After a week of the comedy, controversy and colour of the Edinburgh Festival Fringe, the capital has now entered the frantic, intense heart of its festival season.
Three major festivals were launched over the weekend, to add to the eccentricities and ingenuity of the Fringe. Last night saw the opening galas of both the International Festival and the Film Festival, while the Book Festival began on Saturday.
In perhaps the most glittering event of the night, a celebrity audience, including the actors Robert Carlyle and Peter Mullan, saw the British premiere of Ratcatcher. The film is the first feature directed by Lynne Ramsay and the first Scottish film to open the Film Festival since Bill Forsyth's Comfort and Joy in 1984.
Last night, Ramsay said it was a credit to Lizzie Franke, the director of the festival, that her low-budget but critically-lauded film was opening the festival ahead of more mainstream Hollywood fare. 'I'm pretty astonished, but I think it was a brave move on their part. It says a lot for Lizzie that she has made this happen,' she said.
'More than anything, I was looking forward to seeing my young cast's reaction to it, because they hadn't seen the film yet. I was more nervous about their reaction than any Hollywood film star who might come along to see it.'
The film is set in Ramsay's home city of Glasgow in the 1970s, during a refuse workers' strike, and centres on a 12-year-old boy, James, whose life is changed by a dark secret.
The film, characterised by Ramsay's cinematic eye for bleak beauty, was first praised at the Cannes Film Festival this year and it has been compared to the children's classic Kes.
Ms Franke believes last night's premiere will mark Ramsay as 'a key voice in world cinema'.
Ramsay is now working on her next film, an adaptation of the novel Morvern Callar by Alan Warner. Following the life of a young girl who escapes a dead-end life in northern Scotland for the Mediterranean rave scene, Ramsay said the film is a bigger budget work than Ratcatcher. It is funded by a number of companies, including BBC Scotland.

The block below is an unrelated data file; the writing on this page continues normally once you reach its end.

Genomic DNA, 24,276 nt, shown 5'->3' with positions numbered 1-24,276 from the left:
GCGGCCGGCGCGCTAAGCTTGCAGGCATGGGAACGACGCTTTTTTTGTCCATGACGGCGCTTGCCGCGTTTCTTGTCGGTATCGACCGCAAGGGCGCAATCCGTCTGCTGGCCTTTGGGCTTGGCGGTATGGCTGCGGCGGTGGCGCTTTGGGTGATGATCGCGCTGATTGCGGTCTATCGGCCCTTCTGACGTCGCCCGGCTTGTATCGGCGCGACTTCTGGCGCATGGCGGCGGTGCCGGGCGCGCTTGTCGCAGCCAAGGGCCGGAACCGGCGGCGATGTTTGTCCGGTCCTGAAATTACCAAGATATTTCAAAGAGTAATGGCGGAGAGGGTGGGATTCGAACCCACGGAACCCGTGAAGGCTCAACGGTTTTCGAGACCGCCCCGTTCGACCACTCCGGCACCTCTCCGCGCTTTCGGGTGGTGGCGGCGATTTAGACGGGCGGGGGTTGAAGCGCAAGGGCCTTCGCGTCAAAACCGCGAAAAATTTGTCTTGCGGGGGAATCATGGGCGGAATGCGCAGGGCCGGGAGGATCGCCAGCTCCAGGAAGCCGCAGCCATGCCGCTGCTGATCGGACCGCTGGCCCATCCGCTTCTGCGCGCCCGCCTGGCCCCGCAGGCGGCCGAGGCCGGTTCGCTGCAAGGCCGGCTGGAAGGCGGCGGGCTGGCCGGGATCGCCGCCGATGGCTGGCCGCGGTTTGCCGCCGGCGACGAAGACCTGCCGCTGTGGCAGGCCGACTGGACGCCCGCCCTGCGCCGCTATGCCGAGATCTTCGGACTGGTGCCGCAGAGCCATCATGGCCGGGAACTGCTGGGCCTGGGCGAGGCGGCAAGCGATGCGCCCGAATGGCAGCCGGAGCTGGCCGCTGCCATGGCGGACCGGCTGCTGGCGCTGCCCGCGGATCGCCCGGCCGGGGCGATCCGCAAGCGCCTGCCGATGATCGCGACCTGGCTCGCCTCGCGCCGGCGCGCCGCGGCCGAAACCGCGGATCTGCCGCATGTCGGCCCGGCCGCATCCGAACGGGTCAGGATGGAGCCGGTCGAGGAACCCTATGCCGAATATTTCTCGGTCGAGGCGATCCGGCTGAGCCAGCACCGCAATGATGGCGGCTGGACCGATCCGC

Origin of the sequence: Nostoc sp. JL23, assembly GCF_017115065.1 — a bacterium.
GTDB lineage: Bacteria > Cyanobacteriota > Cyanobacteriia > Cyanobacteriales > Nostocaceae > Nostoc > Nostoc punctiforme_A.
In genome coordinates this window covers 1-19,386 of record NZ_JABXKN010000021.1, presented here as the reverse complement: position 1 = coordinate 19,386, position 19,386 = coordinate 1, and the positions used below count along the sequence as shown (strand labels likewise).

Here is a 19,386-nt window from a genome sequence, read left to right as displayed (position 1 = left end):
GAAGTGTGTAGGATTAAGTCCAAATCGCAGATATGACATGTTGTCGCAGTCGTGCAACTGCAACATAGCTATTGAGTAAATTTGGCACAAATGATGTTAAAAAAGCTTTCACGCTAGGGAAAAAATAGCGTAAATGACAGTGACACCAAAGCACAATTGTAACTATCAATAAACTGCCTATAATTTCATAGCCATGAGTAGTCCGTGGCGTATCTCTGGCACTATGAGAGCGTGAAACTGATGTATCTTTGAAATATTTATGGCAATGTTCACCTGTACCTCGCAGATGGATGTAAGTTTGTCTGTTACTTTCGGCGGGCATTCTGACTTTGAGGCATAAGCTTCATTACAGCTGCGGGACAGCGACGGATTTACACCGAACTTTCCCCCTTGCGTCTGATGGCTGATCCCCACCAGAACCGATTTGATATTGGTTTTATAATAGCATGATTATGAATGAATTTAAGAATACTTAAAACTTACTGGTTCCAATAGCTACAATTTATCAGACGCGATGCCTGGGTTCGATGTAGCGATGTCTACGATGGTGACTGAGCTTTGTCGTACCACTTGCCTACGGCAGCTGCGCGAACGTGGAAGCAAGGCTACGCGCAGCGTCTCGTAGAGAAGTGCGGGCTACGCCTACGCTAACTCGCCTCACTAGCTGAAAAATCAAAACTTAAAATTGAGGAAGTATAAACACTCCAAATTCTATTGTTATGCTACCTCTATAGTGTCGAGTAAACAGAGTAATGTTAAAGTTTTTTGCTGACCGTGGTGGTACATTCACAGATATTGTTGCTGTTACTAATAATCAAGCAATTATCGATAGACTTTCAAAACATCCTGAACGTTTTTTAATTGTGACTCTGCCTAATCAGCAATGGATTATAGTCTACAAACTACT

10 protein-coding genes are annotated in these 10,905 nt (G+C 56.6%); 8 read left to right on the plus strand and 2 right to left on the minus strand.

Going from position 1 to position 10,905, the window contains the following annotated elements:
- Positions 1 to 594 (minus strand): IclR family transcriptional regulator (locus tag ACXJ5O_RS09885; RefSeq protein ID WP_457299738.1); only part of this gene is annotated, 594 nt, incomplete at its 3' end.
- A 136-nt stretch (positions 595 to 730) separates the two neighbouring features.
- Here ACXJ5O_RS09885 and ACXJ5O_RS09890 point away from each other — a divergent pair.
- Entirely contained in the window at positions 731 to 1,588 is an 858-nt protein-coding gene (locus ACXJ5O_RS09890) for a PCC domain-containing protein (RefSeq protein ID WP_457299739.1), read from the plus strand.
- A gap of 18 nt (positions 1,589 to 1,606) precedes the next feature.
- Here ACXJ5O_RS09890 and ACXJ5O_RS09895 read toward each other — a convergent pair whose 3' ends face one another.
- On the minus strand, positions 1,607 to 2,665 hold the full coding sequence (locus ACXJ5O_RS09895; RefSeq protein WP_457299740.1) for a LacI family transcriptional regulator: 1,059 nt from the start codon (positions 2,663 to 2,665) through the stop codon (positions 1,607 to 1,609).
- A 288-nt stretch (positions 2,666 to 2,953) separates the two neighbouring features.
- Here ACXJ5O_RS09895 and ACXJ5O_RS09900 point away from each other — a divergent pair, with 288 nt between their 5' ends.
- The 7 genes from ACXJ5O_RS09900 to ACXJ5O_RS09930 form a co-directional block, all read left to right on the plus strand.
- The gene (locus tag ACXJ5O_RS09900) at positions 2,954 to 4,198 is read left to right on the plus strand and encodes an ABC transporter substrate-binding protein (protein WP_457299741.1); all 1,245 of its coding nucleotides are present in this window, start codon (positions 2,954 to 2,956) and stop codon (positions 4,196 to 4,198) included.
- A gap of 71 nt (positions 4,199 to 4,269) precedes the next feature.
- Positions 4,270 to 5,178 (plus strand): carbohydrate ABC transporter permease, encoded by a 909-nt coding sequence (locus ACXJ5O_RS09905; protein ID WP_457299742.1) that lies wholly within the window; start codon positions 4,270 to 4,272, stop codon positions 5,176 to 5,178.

Last night, there were no tickets to be had for the premiere and entry to the after-show party at the Edinburgh Art School was even harder to secure as one of the most influential festivals in the film world got under way.
The 53rd Edinburgh International Film Festival will attract a selection of Hollywood stars to the city. Midsummer Night's Dream, starring Michelle Pfeiffer, The Thomas Crown Affair, starring Pierce Brosnan and Rene Russo, Pushing Tin, with Cate Blanchett and John Cusack, Tim Roth's harrowing directorial debut about child abuse, The War Zone, and the much-praised horror film, The Blair Witch Project, are regarded as the highlights of the schedule.
The film festival, which also features a major retrospective of the work of Robert Bresson, runs until 29 August.
The Edinburgh International Festival opened with a concert by the Scottish Chamber Orchestra at the Usher Hall. Sir Charles Mackerras conducted and the Edinburgh Festival Chorus joined the SCO in performing Handel's oratorio Saul. The festival, which runs until 4 September, features opera, dance, theatre and discussions.
The event, which runs a week after the Edinburgh Festival Fringe, will see, among many others in a distinguished programme, a performance of Macbeth, by Scottish Opera, Sleeping Beauty, by the Cullberg Ballet, Turandot, directed by the revered director, Saburo Teshigawara, the Vienna Philharmonic Orchestra conducted by Sir Simon Rattle and, of course, the closing fireworks spectacular.
In an addition to the festival scene, a new festival club was launched yesterday at the Hub, on the Royal Mile. Designed as a meeting place for all festival-goers, the Festival Club is based in the Hub's main hall.
By Phil Miller